Customer Suing? How to Protect your Bank when Stocks Plummet

April 20, 2009

Poor client management, rather than malfeasance, could be the root cause of problems that many financial institutions soon will face with in-house and affiliated brokerages - but that still could mean lawsuits, warns attorney Joshua Horn, partner with Fox Rothschild in Philadelphia and co-chair of the firm's Securities and Financial Institutions Compliance and Defense practice.

"The seeds of many potential problems are sown at the initiation of the relationship or innocent missteps in client management," Horn says. "Most of the time, advisers are lazy" and fail to maintain regular communication with clients, he says. This is not as potentially explosive in a bull market. But when stocks tank, a failure to keep clients informed can doom brokers - and their affiliated banks - to recrimination, severance and legal action.

"Banks have an added risk of supervisory liability," Horn says. Although banks are not regulated by FINRA or the SEC, the adviser who works for them as an employee or for a partner brokerage that uses bank facilities is regulated. And clients of the investment adviser (IA) could sue you for any monetary loss and loss of opportunity. "It depends on how creative the [client's] lawyer is. Are you the supervisor? It could be negligent hiring."

Above all else, financial institutions need an effective compliance program. "The big headache at the moment is that risk is not as well understood as it should have been: employee risk, counter-party risk, investment product risk," says securities attorney David Z. Seide, a partner at Curtis, Mallet-Prevost, Colt & Mosle in Washington, D.C. "If you're the CEO, you want to have a strong compliance regime in place. You need to have a general counsel and senior risk officer who line report to you and who understand compliance and risk management issues."

The most important IA/broker dealer rules for financial institutions to be aware of include:

  • NYSE rule 405A: "Non-Managed Fee-Based Account Programs - Disclosure and Monitoring." This rule requires stock exchange members to provide a disclosure document so the customer can make sure the investment is appropriate, including eligibility, fees, cost estimates and pros/cons.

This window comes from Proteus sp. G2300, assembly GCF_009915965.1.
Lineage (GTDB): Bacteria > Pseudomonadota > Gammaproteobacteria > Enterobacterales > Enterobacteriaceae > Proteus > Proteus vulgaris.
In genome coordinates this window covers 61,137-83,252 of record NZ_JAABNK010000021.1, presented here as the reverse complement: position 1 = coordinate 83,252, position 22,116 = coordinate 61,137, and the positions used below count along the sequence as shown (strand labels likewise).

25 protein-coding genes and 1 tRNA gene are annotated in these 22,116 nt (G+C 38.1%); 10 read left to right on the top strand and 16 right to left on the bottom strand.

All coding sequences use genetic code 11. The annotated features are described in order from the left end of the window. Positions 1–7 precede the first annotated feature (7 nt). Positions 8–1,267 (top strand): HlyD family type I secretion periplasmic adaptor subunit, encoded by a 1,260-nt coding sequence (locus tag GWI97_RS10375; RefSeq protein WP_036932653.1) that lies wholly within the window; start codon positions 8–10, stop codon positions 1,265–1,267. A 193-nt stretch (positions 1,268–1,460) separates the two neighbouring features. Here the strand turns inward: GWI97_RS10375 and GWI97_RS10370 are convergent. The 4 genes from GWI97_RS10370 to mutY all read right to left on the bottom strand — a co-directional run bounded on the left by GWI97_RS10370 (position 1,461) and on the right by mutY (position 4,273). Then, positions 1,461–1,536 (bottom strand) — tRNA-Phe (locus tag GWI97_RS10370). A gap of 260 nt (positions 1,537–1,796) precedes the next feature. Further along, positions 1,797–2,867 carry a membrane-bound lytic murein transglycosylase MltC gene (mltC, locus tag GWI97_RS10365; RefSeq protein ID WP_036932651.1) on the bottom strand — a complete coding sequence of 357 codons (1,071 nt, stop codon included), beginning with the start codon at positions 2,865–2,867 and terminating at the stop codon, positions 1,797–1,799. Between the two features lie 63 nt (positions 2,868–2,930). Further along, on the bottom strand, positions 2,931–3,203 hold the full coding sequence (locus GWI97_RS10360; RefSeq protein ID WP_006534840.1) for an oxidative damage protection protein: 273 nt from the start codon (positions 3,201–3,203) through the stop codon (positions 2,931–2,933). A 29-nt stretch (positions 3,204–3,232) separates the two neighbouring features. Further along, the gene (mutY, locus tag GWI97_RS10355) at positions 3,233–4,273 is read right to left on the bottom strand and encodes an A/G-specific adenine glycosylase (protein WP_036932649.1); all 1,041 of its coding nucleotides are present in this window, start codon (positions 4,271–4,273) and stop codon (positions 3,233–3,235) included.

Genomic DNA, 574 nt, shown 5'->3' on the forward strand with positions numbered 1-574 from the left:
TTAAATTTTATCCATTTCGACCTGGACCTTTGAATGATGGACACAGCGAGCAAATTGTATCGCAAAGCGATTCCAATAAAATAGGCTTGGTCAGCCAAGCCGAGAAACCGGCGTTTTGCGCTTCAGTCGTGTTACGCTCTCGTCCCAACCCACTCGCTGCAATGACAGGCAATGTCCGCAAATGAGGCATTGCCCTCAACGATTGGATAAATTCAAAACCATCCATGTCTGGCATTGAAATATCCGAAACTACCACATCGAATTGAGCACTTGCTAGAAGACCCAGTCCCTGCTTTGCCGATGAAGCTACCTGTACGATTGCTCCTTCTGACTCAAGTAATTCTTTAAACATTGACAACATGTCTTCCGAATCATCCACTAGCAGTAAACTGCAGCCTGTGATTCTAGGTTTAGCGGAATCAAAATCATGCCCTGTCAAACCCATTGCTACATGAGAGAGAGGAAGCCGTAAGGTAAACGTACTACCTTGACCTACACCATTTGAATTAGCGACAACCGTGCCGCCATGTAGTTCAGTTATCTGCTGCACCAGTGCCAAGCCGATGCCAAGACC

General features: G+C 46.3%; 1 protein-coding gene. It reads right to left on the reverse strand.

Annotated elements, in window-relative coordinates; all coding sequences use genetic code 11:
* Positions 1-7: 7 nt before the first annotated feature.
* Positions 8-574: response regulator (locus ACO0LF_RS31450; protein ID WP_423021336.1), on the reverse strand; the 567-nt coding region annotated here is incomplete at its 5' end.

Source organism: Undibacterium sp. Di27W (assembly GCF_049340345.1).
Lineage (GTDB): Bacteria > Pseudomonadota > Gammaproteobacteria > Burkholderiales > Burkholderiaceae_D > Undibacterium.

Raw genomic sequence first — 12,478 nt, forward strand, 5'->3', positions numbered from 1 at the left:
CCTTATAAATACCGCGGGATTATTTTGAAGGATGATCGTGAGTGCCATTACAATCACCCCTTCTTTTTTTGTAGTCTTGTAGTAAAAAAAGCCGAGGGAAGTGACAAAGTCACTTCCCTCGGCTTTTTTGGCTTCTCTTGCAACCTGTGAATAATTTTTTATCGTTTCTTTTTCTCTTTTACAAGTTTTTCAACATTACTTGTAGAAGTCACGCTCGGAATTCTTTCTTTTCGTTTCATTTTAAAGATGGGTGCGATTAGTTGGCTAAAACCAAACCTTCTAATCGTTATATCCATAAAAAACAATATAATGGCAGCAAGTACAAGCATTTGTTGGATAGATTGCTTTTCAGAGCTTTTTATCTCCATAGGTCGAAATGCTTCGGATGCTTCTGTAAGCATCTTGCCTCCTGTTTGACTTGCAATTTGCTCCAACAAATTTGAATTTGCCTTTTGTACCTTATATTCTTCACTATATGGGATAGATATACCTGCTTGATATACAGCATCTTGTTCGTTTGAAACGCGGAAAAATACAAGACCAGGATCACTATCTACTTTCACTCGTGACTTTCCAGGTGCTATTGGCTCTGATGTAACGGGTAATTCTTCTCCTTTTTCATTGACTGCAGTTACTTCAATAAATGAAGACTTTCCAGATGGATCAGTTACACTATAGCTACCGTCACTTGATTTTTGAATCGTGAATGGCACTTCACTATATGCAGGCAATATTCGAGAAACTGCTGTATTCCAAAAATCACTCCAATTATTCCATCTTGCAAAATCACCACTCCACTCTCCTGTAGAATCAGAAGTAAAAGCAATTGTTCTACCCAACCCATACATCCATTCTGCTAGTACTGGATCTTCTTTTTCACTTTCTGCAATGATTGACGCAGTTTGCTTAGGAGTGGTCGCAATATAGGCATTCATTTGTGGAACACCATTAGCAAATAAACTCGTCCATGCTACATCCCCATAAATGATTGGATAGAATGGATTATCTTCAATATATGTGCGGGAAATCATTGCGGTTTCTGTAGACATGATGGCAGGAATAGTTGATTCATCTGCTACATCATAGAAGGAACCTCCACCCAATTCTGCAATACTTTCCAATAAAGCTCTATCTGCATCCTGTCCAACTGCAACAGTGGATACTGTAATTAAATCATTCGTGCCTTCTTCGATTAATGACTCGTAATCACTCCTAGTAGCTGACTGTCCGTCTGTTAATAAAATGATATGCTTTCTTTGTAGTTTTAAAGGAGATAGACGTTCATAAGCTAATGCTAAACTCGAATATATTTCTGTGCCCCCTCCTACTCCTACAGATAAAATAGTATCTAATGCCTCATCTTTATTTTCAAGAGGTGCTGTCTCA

• FINRA rule 2310: "Recommendations to Customers (Suitability)" This rule requires FINRA advisers only to recommend securities that are suitable based on the customer's investment mix and financial situation, including tax status, tolerance for risk and investment objectives. It also covers issues such as churning and unauthorized transactions.

Indeed, says Horn, "You have to know your customer. The theory is that you then can recommend the proper investment."

Securities lawyer Mark Raymond, the managing partner of Broad and Cassel in Miami, says bankers should put themselves in their customers' shoes. "You have to be hypersensitive as the banker, even though you don't get any compensation, as to what is going on in the broker end. A customer doesn't see it as two separate entities."

Remember that you answer to different constituencies: the board, shareholders, customers, investors, regulators and outside auditors, reminds Seide. "Each will expect a robust process in place so you can mitigate the risk,'' Seide warns.

© 2009 FinCriAdvisor.

Read the original posting of this article in the April 20 issue.